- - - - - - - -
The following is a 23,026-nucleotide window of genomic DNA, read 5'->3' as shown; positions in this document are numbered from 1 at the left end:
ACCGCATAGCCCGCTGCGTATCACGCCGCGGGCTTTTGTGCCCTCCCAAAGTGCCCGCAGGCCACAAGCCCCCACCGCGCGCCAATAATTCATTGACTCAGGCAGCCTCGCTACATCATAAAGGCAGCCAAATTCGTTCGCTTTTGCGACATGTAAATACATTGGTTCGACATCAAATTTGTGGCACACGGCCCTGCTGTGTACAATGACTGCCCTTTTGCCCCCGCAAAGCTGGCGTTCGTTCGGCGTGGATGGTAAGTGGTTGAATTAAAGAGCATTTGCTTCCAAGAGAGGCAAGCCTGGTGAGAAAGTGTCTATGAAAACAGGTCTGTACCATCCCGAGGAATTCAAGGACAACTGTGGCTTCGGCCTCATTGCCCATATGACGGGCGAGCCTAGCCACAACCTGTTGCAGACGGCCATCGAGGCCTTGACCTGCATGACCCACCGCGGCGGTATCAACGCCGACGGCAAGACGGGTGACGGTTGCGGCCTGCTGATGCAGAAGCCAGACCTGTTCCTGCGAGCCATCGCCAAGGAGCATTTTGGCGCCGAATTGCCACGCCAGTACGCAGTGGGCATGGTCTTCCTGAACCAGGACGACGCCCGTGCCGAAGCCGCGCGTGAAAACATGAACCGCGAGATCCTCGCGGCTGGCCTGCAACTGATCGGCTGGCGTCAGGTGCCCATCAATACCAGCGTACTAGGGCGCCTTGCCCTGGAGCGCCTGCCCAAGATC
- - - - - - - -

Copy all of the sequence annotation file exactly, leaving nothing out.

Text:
The following is a 23,026-nucleotide window of genomic DNA, read 5'->3' as shown; positions in this document are numbered from 1 at the left end:
ACCGCATAGCCCGCTGCGTATCACGCCGCGGGCTTTTGTGCCCTCCCAAAGTGCCCGCAGGCCACAAGCCCCCACCGCGCGCCAATAATTCATTGACTCAGGCAGCCTCGCTACATCATAAAGGCAGCCAAATTCGTTCGCTTTTGCGACATGTAAATACATTGGTTCGACATCAAATTTGTGGCACACGGCCCTGCTGTGTACAATGACTGCCCTTTTGCCCCCGCAAAGCTGGCGTTCGTTCGGCGTGGATGGTAAGTGGTTGAATTAAAGAGCATTTGCTTCCAAGAGAGGCAAGCCTGGTGAGAAAGTGTCTATGAAAACAGGTCTGTACCATCCCGAGGAATTCAAGGACAACTGTGGCTTCGGCCTCATTGCCCATATGACGGGCGAGCCTAGCCACAACCTGTTGCAGACGGCCATCGAGGCCTTGACCTGCATGACCCACCGCGGCGGTATCAACGCCGACGGCAAGACGGGTGACGGTTGCGGCCTGCTGATGCAGAAGCCAGACCTGTTCCTGCGAGCCATCGCCAAGGAGCATTTTGGCGCCGAATTGCCACGCCAGTACGCAGTGGGCATGGTCTTCCTGAACCAGGACGACGCCCGTGCCGAAGCCGCGCGTGAAAACATGAACCGCGAGATCCTCGCGGCTGGCCTGCAACTGATCGGCTGGCGTCAGGTGCCCATCAATACCAGCGTACTAGGGCGCCTTGCCCTGGAGCGCCTGCCCAAGATC